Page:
The Michigan Gaming Control Board is trying to do its part to help raise awareness on responsible gaming among the state’s youth in tandem with the American Gaming Association’s “Responsible Gaming Education Month.”
According to a press release from the MGCB, and citing statistics from the National Council on Problem Gambling, between 60% and 80% of high school students say they’ve gambled for money in the past year, and some 4% to 6% of them are considered gambling addicts.
“As fall sports begin, it’s a great time to remind everyone to have fun responsibly when wagering on sporting events throughout the season,” Henry Williams, the executive director of the MGCB, said in the release. “During September, the MGCB wants to raise awareness of responsible gaming particularly among young people and joins the American Gaming Association and its members as they introduce Responsible Gaming Education Month. The MGCB will use its social media channels throughout the month to help raise responsible gaming awareness in Michigan.”
And it’s not just high school students; some 6% of college students have gambling problems, according to EarthWeb.
Williams noted some signs that parents and other caregivers should be watching out for when it comes to their children and potential gambling problems. They include:
Carrying gambling materials such as dice, cards, or poker chips
Gambling with money that is supposed to be used for school-related purposes
Skipping class or other school activities to gamble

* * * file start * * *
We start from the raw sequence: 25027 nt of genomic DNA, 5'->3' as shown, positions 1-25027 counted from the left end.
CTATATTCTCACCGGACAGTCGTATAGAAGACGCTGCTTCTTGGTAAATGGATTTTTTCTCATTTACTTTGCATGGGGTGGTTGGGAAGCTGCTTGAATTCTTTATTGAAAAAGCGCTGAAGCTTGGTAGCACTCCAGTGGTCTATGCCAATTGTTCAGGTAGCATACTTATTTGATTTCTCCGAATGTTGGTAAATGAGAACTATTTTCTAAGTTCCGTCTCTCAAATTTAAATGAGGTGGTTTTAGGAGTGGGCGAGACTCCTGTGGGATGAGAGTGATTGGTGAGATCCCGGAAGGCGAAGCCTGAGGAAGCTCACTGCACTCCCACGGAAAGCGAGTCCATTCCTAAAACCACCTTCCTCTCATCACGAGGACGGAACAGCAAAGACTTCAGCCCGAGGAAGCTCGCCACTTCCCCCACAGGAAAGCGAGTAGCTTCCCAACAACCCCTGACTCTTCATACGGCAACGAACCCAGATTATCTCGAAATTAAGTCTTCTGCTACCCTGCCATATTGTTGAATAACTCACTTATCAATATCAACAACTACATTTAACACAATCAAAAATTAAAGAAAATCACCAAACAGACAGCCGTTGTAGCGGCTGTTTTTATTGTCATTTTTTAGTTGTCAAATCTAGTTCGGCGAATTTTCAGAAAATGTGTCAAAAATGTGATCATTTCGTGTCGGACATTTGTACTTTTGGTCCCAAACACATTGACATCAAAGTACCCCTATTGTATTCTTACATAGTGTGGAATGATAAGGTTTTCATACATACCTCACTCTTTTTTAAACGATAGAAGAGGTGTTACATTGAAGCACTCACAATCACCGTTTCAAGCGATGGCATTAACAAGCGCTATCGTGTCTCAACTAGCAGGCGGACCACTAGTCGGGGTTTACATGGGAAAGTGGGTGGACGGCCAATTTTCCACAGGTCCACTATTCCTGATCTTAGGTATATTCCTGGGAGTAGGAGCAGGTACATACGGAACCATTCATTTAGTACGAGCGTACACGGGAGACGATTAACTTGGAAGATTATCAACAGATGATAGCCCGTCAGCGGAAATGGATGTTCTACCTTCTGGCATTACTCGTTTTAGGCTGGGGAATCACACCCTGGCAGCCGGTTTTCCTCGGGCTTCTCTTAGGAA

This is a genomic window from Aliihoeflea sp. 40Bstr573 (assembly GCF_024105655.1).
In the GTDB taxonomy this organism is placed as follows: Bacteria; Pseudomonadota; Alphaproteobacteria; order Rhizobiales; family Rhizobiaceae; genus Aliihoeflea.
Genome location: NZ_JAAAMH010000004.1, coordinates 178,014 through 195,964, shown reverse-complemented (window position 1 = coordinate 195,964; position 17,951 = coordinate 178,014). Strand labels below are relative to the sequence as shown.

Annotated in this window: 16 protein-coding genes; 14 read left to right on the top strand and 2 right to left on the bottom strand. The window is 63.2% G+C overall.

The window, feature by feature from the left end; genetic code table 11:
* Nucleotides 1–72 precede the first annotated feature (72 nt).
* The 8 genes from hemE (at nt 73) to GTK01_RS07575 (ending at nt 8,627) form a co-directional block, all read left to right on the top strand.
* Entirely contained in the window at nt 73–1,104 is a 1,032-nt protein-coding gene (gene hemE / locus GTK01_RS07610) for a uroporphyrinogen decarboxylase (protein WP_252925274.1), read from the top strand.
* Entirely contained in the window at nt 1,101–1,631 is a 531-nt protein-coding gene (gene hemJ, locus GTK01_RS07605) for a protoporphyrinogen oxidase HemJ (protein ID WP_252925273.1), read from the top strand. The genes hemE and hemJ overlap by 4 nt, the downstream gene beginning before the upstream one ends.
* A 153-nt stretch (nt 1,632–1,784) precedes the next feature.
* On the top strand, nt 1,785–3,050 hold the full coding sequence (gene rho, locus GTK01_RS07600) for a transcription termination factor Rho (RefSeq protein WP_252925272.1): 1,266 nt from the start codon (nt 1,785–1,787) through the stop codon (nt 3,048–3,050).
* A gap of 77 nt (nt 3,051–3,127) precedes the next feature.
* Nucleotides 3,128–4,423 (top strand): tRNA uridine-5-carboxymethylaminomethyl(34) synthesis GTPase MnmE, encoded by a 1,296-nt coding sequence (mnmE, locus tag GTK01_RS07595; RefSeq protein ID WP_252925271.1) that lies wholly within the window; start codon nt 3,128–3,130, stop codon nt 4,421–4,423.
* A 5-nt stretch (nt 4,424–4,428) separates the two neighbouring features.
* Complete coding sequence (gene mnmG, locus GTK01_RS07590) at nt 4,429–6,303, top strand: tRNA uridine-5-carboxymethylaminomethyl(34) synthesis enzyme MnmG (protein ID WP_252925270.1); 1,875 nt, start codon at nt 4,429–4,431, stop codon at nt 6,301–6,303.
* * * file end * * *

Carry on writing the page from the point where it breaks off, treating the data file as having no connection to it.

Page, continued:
Borrowing, stealing, and selling items to get money to gamble
“While they can’t gamble legally on the internet or at a casino, young people may turn to illegal gambling options not authorized under Michigan law,” Williams said. “If a family member or a close friend has a gambling problem, it’s important to encourage seeking professional help. The Michigan Department of Health and Human Services offers a 24-hour, toll-free helpline to call if you or someone you know has a gambling problem.”
The MGCB Responsible Gaming Section can be reached at 888-223-3044. The MDHHS gambling helpline number is 800-270-7117.
One state makes it mandatory
Some state legislatures have attempted to go further than just raising awareness. Virginia lawmakers passed a bill that mandates gambling addiction education alongside other addictive behaviors. The bill was signed into law this past April.
Maryland and West Virginia lawmakers have attempted to pass similar legislation, but thus far have failed. In Maryland, state Sen. Bryan Simonaire has tried to get gambling addiction education to high school students, but hasn’t managed to get the bill across the finish line. In West Virginia, a bill tying gambling education to personal finance also failed.
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